From the Nineteenth Dynasty onwards pr-`3 on its own was used as regularly as hm.f'' 'His Majesty'. The term therefore evolved from one specifically referring to a building to a respectful designation for the king or prince, particularly by the Twenty-Second Dynasty and Twenty-Third Dynasty. By this time, the Late Egyptian word is reconstructed to have been pronounced *par-ʕoʔ whence comes Ancient Greek and then Late Latin . From the latter, English obtained the word "Pharaoh". Over time, *par-ʕoʔ evolved into Sahidic Coptic prro and then rro (by mistaking p- as the definite article prefix "the" from Ancient Egyptian p3).
A similar development, with a word originally denoting an attribute of the king eventually coming to refer to the person, can be discerned in a later period with the Arabic term Sultan.
RegaliaThe king of Egypt wore a double crown, created from the Red Crown of Lower Egypt and the White Crown of Upper Egypt. In battle, the pharaoh wore a blue crown of a different shape. All of these crowns typically were adorned by a uraeus, which was doubled under the Twenty-Fifth Dynasty.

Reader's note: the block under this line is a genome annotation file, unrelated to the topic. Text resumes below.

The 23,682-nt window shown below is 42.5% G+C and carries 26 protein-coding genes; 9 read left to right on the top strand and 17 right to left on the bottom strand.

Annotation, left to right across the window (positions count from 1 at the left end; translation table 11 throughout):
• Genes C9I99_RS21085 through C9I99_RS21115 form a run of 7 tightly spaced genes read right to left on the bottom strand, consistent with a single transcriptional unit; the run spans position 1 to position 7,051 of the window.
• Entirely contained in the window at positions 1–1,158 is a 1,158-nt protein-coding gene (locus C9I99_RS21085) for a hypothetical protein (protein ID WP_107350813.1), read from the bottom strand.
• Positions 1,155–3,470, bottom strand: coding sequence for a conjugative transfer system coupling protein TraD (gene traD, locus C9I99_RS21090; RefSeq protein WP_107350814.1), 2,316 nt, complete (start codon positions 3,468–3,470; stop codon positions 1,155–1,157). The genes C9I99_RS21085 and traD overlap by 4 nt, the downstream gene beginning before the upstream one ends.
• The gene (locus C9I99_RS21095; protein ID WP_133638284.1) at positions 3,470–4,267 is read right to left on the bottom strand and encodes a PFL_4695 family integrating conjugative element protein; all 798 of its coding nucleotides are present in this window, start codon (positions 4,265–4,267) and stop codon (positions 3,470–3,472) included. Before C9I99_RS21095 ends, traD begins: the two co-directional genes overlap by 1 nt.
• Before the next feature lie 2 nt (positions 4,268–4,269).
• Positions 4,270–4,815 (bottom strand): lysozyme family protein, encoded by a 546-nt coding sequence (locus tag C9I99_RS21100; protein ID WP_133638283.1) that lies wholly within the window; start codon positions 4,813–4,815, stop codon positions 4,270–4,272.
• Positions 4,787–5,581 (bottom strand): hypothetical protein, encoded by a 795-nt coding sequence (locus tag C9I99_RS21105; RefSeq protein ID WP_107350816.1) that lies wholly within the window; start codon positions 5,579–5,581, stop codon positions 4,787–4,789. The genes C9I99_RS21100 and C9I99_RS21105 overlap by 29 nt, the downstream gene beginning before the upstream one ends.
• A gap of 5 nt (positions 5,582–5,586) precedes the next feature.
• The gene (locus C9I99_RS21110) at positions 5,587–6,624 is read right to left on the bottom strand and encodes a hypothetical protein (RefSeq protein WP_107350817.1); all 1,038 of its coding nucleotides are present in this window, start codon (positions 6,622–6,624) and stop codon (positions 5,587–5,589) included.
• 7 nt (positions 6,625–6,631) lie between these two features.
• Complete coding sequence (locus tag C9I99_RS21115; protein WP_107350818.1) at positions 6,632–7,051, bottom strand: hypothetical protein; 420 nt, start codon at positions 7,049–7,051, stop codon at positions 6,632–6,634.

The pharaoh also wore a striped headcloth called the nemes, which may be the most familiar pharaonic headgear. The nemes was sometimes combined with the double crown, as it is on the statues of Ramesses II at Abu Simbel.
The pharaoh would also wear a false beard made of goat hair during rituals and ceremonies.
Egyptologist Bob Brier has noted that despite its widespread depiction in royal portraits, no ancient Egyptian crown ever has been discovered. Tutankhamun's tomb, discovered largely intact, did contain such regal items as his crook and flail, but not a crown. Crowns were assumed to have magical properties, and Brier's speculation is that there were items a dead pharaoh could not take with him which therefore had to be passed along to his living successor.
TitlesThe official titulary of the king by the Middle Kingdom consisted of five names; for some rulers, only one or two of them may be known.